Your browser is no longer supported

For the best possible experience using our website we recommend you upgrade to a newer version or another browser.

Your browser appears to have cookies disabled. For the best experience of this website, please enable cookies in your browser

We'll assume we have your consent to use cookies, for example so you won't need to log in each time you visit our site.
Learn more

Fission for answers

Letters

It was very brave of you to come down against nuclear power (Comment NCE 6 October), which may well upset those seeking large construction contracts.

The Energy White Paper two years ago did try to inform the debate by highlighting the power efficiency of energy use in the UK, nearly half wasted, and that electricity supplies about 10% of our needs. So even if all electricity in future was nuclear, it would make only a small difference to the greenhouse emissions of the other 90% from sectors like transport where there are as yet no viable alternatives to fossil fuels.

Some of us can remember the switch from open coal fires in houses to gas central heating, triggered by the 1952 London Smog and the Clean Air Act 1956. Millions of people invested in upgrading their heating, improving efficiency and reducing pollution. At the same time new skills were needed and new industries developed for installation.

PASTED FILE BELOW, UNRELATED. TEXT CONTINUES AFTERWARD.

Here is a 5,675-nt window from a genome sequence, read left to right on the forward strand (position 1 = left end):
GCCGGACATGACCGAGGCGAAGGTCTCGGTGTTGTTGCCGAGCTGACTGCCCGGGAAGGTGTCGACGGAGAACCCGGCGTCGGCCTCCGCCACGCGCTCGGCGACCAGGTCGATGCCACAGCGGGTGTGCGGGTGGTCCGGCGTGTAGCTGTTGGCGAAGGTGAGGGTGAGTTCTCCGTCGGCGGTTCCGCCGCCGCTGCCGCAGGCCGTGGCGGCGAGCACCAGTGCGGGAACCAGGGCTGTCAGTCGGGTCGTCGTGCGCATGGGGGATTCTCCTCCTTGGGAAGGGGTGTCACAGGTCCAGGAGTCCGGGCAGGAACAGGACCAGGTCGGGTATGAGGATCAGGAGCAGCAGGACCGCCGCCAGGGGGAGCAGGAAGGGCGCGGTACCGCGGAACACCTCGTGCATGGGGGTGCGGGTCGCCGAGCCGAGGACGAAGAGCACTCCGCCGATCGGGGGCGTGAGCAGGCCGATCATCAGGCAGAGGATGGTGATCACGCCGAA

Perhaps this might offer another approach to reducing energy waste and greenhouse emissions- Properly insulating 23M homes, and requiring air conditioning systems to be sold only with photo-voltaic panel to generate the electricity needed, can be undertaken incrementally and produce lasting benefits.

Other ideas for small scale energy efficiency investments can be found on www. grunweb.

org. uk . These provide challenges for engineers, but no less than the ones overcome to exploit fossil fuels.

Professor Lewis Lesley, technical director, TRAM Power, Liverpool L11 OEE

Have your say

You must sign in to make a comment

Please remember that the submission of any material is governed by our Terms and Conditions and by submitting material you confirm your agreement to these Terms and Conditions. Please note comments made online may also be published in the print edition of New Civil Engineer. Links may be included in your comments but HTML is not permitted.